Today: June 19, 2024


The usual question to ask about any film that involves two people who speak different languages is how much gets lost in translation. Lilting, the debut feature of Cambodian-born, UK-based director Hong Khaou, seems to suggest something quite different: what gets lost in translation is not as important as what can be communicated when translation is dispensed with altogether.

Lilting follows Richard (Ben Whishaw), as he tries to build a relationship with the mother of his late partner, Kai (Andrew Leung). Junn (Cheng Pei Pei), is quite a linguist, speaking 6 languages, but unfortunately none of them are English, despite the fact that she has lived in UK for some decades. Shortly before his death, Kai had dumped his mother in a retirement home, the cause of not inconsiderable tension. She wanted to live with him. He also wanted to live with her, but hadn’t yet managed to tell her that his flatmate, Richard, was really his partner, a situation made more problematic by the fact that Junn didn’t like Richard to start with.

After Kai’s death, the cause of which is unnecessarily withheld from the audience until the end, Richard tries to bond with Junn, partly as a way of holding on to Kai, and also because he feels a sense of responsibility to this now very much alone woman. He hires a translator, Vann (Naomi Christie) to help them communicate. His professed reason, however, is to allow Junn to communicate with her new English boyfriend, Alan (Peter Bowles). This strikes as a rather strange thing to do, and although no doubt Richard has good intentions, proves to be the cause of great discord between Alan and Junn: it turns out that when they can actually speak to each other, they don’t like each other much.

Richard and Junn’s relationship moves haltingly forward, but the breakthroughs tend to come not from communication, but through the use of other senses. When Junn comes to see Kai’s old bedroom, they both gain some satisfaction from the fact that they can still smell Kai. Similarly, Kai warms to Richard’s Chinese cooking and his use of chopsticks when cooking bacon. Vann’s translation, more than anything, just seems to get in the way. Their most productive conversation, when Richard tells Junn that Kai was gay and both of them express their grief is done almost entirely without Vann’s translation. Enough could be communicated, it seems, through tone, through gesture, through sheer emotion, to render the actual words irrelevant. Sometimes, it appears, communication happens best when words are least understood.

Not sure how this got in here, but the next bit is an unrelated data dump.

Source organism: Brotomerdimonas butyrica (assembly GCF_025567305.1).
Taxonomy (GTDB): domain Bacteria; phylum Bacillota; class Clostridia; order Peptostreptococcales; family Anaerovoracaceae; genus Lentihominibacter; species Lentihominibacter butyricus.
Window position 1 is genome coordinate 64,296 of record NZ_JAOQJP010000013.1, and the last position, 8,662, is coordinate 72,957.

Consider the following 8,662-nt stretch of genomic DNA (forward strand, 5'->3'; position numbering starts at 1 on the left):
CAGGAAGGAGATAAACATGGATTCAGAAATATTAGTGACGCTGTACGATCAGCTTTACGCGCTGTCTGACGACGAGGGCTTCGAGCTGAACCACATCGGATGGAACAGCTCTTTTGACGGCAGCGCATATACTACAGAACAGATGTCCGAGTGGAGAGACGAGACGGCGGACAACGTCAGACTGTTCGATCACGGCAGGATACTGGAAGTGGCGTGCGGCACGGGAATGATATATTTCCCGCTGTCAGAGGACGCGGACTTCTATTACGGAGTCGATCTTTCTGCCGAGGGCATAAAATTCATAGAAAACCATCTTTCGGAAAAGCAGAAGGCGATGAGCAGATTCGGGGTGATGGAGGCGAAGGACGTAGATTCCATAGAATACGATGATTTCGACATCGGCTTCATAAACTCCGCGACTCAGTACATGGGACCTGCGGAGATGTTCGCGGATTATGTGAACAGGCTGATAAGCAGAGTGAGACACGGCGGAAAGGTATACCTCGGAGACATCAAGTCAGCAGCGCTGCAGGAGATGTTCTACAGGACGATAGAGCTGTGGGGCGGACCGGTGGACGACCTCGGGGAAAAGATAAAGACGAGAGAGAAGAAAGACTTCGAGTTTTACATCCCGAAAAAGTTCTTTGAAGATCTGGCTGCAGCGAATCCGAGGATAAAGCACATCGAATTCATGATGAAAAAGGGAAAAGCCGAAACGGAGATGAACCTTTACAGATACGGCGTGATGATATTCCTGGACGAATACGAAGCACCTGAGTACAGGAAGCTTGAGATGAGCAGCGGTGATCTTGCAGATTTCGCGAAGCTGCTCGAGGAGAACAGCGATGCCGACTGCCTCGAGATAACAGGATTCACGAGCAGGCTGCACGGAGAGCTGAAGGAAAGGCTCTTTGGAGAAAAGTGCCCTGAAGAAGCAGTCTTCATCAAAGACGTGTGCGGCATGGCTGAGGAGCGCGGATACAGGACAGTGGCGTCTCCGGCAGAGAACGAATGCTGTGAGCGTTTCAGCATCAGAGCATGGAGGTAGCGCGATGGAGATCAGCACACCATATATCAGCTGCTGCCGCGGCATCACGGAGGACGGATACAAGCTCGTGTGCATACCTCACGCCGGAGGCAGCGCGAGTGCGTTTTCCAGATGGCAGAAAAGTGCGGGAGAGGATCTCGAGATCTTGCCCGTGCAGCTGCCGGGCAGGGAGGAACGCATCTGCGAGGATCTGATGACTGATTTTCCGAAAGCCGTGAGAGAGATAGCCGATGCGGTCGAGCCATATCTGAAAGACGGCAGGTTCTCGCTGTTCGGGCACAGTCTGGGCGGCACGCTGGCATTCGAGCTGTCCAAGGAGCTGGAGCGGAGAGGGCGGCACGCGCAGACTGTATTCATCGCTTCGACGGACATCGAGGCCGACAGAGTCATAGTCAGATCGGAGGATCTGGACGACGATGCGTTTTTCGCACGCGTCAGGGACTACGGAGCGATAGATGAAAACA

Whishaw’s performance as the grieving partner is superb. Richard is achingly vulnerable, distraught, but searching for a way to find meaning as he moves forward with his life. Cheng is similarly strong, as the stubborn mother who you guess knows long before that Richard was more than her son’s ‘very best friend’ (zuihao pengyou). Not everything she says, however, is translated, either by Vann or with subtitles, and you feel that this makes her harder to relate to for non-Mandarin speaking audiences. Naomi Christie’s Vann is likeable but frustrating, with her tendency to add in to translations what they thinks each side ought to have said, rather than what they did say. Peter Bowles is amusingly dry as a man searching for a little late-in-life love, who listens to Junn’s Mandarin laments, and replies in English with great descriptions of his sexual prowess (or perhaps what it was when he was a little younger).

London is the perfect set for the film: not the tourist’s London of Leicester square, or the banker’s London of skyscrapers, but the London of run-down streets and little cafs. The London that is not the all-engaging centre of the world, but rather often the site of great loneliness and isolation.

The film’s real downfall is that it is based around a hook that is just not convincing: Richard’s desire to provide a translator for Alan and Junn. The film’s formal innovation, in which the story is filled in with flashbacks to conversations between Kai and Richard, and Kai and Junn in the days before his death is, however, effective. Overall, Lilting is beautiful and affecting film, and having been made with a budget of only £120,000, is another great offering from Film London and BBC Films’ Microwave scheme for low-budget independent cinema.

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